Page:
The OECD published a version of my paper “edited for length” in 2001 on pp. 385-397 of its “Private Pensions Conference 2000” proceedings. The editors changed the subtitle from “A proposal to end mandatory contributions” to a blander “Is there a need for mandatory contributions?” In my opinion, the OECD editors removed essential points from the paper. For the record, I have highlighted all their deletions in yellow, so readers can judge for themselves how much of importance was omitted.

Have a look at the deletions the OECD editors made. Decide for yourself whether these were fair, helpful or necessary.

ageing and the sustainability of retirement pensions

Saturday, December 26th, 2015

Via Mark Thoma, here is an excellent explanation, by Dean Baker, of why pay-as-you-go pensions financed by payroll taxes are seldom a problem when wages are rising. (more…)

coping with an ageing prison population

Tuesday, October 27th, 2015

Growing numbers of incarcerated older men are straining Britain’s cash-strapped penal system.

FT journalist Helen Warrell reports from Rye Hill sex offenders’ prison, where nearly one in five inmates are aged 60 or older.

The Jimmy Savile sexual assault revelations sparked a wave of historic abuse claims [in the UK], leading to a surge in reported historic sex crimes. ….

[P]rosecutions for these past offences — and the resulting influx of older people into UK jails — are placing new strains on a prison service already struggling to find cuts of at least 25 per cent under the government’s austerity programme. In 2015, the number of over-60s in jail topped 4,000 for the first time on record, more than double the figure 10 years ago. It is the fastest-growing age group in custody.

The Prisons and Probation Ombudsman recently investigated the case of a 94-year-old prisoner who had been removed from a care home to serve his sentence and died after falling out of bed in his cell. To avoid such incidents in future, governors more used to restraining violent young men than nursing the elderly are touring hospices, hospitals and care homes to gather expertise on treatment of the ill and the dying.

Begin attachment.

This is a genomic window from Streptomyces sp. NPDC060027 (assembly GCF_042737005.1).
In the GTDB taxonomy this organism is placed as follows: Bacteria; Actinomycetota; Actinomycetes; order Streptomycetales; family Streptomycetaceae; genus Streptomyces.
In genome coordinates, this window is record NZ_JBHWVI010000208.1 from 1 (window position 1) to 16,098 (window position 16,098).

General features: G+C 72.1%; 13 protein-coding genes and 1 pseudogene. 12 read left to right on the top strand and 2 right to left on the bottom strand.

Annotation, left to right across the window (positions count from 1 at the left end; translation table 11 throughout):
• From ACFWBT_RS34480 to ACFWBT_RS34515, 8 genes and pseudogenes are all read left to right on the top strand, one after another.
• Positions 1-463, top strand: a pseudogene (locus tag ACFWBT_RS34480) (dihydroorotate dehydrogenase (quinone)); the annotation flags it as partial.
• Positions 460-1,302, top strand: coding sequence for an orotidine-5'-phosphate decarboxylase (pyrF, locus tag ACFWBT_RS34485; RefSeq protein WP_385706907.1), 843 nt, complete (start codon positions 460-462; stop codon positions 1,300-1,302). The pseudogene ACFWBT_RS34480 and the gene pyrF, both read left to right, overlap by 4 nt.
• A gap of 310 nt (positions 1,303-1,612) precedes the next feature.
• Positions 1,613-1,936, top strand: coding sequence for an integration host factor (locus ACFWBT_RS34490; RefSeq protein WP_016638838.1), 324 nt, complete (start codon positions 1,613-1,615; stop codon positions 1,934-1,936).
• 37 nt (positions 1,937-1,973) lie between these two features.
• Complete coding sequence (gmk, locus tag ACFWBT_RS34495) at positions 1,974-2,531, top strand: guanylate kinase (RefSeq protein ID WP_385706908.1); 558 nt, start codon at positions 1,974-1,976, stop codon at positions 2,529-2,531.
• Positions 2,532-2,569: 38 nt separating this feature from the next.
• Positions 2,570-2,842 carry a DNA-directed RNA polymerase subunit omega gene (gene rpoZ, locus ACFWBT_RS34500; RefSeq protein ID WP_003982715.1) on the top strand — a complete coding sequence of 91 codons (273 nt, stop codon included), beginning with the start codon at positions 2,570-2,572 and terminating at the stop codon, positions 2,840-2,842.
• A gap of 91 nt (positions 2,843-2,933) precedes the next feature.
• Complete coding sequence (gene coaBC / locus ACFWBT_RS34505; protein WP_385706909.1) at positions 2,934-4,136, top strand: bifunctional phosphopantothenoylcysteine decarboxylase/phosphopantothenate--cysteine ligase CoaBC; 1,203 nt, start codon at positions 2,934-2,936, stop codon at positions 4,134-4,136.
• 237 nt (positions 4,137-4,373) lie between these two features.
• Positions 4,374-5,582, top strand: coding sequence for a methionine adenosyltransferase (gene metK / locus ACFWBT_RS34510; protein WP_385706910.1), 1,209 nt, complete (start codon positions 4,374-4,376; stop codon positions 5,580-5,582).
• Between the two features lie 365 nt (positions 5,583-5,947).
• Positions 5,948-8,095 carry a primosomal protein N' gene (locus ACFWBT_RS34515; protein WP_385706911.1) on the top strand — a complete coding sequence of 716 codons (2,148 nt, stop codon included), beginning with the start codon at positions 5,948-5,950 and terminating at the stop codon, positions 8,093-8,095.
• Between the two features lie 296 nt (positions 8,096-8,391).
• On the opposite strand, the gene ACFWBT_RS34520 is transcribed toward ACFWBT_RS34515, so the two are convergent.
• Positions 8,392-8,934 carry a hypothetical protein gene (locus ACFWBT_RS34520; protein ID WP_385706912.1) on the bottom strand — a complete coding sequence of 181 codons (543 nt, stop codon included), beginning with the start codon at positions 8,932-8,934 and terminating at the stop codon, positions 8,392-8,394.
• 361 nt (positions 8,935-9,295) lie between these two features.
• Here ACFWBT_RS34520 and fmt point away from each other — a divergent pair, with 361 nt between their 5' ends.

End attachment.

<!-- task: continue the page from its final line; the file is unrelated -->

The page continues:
Alongside these practical considerations come wider ethical dilemmas for society: whether it is right to enforce punitive regimes on the terminally ill; how to rehabilitate those who will never be released; and whether there is any point in incarcerating those who are so old or so demented that they do not even know they are in prison.

Helen Warrell, “UK prisons: old crimes, older inmates“, Financial Times, 26 October 2015 (metered paywall).

There is much more in this long and interesting “Big Read” article. Is the prison population also ageing in Canada and other countries? I don’t know, but would like to learn, so will appreciate any information TdJ readers are able to provide.

promoting universal pensions in Vietnam

Friday, October 2nd, 2015

In 2014, here in Vietnam only 2 million older people received [employment-related] pensions, and around 2.9 million older people received allowances from social assistance programs [i.e. social pensions]. This left some 4.6 million people aged 60 and above uncovered by any social protection scheme ….

Social, public and private pensions must be expanded to increase coverage to the vital informal sector. ….

Not only would a sustainable pension system provide the means for millions of older people to attain a better quality of life, but it would also help ensure their dignity. …. Providing a social pension of US$15 per month for all people aged 65 and above would cost only 0.3% to 0.5% of GDP, which is a very small fraction of Government spending but could have a huge impact on the lives of older people.

Vietnam has worked very hard to increase life expectancy. But this achievement is surely wasted if Vietnamese citizens cannot live these additional years in comfort and in dignity. …. By taking action now we can ensure that retirement is the best, and not the worst years of our lives.

Ritsu Nacken,”The worst of times, or the best?“, Than Nien News, 1 October 2015.

Ms Ritsu Nacken is Acting Representative of the United Nations Population Fund (UNFPA) in Vietnam.

According to HelpAge International, the government of Vietnam provides social pensions of 180000 Dong (US$8) to 14% of the population aged 60 and older. Six of every seven of these social pensions are given to  residents aged 80 years and older who receive no other pension income. One in seven social pensions go to residents aged 60 to 79 years who live in poverty and are willing and able to pass a means test. Total government expenditure on social pensions amounts to a tiny sum: only 0.01% of gross domestic product (GDP).

I do not understand why Ritsu Nacken provides such a wide range of estimates (0.3% to 0.5% of GDP) for a universal pension from age 65. I suspect that the 0.5% estimate might be for the cost a universal pension from age 60, but have not checked the numbers. The high figure could also refer to the projected cost of pensions from age 65 at some point in the future.